We’re not talking about the United States in 1900—a country of only 76 million people pigheadedly despoiling its way into the 20th century. It’s 2009, the planet’s already on the brink of resource exhaustion and climate catastrophe, and China is 17 times more populous than America was during our industrial era.

If we just sit back and listen to those who pooh-pooh the complaints and celebrate supposed “miracles”; if governments refuse to strengthen international environmental policies; if the world merely hopes for the best as 1.3 billion Chinese pursue old-school smokestack industrialization, then there’s not going to be much of a world left.

Our future won’t be that gleaming Hong Kong skyline we keep being told about—it will be downtown Guiyang.

David Sirota is the best-selling author of the books “Hostile Takeover” (2006) and “The Uprising” (2008). Find his blog at or e-mail him at

© 2009

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By Folktruther, July 17, 2009 at 10:01 am Link to this comment

A good digest, race to the bottom.  But it is also the case that the chinese CP, like the old Mandarins, are more concerned with power than profit.  they want to make China a the leading world power and think ahead decades in those terms.

And they want to do it without war, since they have such an advantage economically.  they are a progressive force in the world until their ruling class becoames corrupt, in the usual way, oveer historical time.

Paracelsus, globalization was formulated by the US ruling class to destroy American unions and for American firms to produce goods cheaply abroad and export them to the US.  China is a progressive force in the world but, that doesn’t mean that the US shouldn’t protect its people economically.  But the US ruling class is now completely predatory, wanting its profits now and not worrying about the future.  After them the deluge.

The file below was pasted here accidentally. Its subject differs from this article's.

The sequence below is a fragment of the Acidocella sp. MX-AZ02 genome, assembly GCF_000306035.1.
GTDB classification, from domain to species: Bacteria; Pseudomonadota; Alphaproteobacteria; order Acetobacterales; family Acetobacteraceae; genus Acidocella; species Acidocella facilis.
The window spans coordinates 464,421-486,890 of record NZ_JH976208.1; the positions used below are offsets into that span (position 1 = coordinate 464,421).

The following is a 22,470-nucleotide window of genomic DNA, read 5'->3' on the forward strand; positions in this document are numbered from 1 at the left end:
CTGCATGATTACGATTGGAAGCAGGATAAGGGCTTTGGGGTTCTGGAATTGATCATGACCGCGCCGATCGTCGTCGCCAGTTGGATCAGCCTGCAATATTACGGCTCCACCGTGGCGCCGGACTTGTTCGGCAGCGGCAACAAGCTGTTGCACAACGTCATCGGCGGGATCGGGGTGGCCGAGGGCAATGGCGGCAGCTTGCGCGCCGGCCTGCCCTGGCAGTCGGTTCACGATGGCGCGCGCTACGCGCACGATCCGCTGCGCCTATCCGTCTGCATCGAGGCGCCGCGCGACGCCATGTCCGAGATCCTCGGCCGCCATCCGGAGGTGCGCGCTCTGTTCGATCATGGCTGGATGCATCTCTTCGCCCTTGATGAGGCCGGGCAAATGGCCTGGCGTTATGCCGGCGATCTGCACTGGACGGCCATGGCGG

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By MeHere, July 17, 2009 at 9:42 am Link to this comment

Folktruther, all very good points!

China and many other countries do not see the US -the largest and oldest industrial polluter- implementing comprehensive environmental policies. And they see how the US is voraciously consuming cheap merchandise (mostly unnecessary junk,) regardless of the industrial processes involved. This scenario tells them that if they themselves implement serious environmental policies, they’ll be at an economic disadvantage. It’s a concern that has been voiced by a number of nations.  It is a problem.

Hating China, all 1 billion plus citizens?  No hate, please. The only ones who benefit from this kind of hate are the profiteers and the politicians.

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By Paracelsus, July 17, 2009 at 9:05 am Link to this comment

@ Folktruther

Sirota reiterates the standard plaints of Western imperialism.  Without mentioning that it was China that signed the Kyoto agreement which the US rejected, it is China that pioneering a vast increase in wind and sun energy not the US, it is China that has demanded fuel efficiency of their cars not the US, etc, etc.

I read that China is planning to build 562 coal burning electric plants.

Also the Kyoto protocol doesn’t affect China, because they get exempted for being a developing nation.


I don’t think its great to hate China or any country.  It consists of a fifth of humanity and hating people is why the West is degenerating so quickly.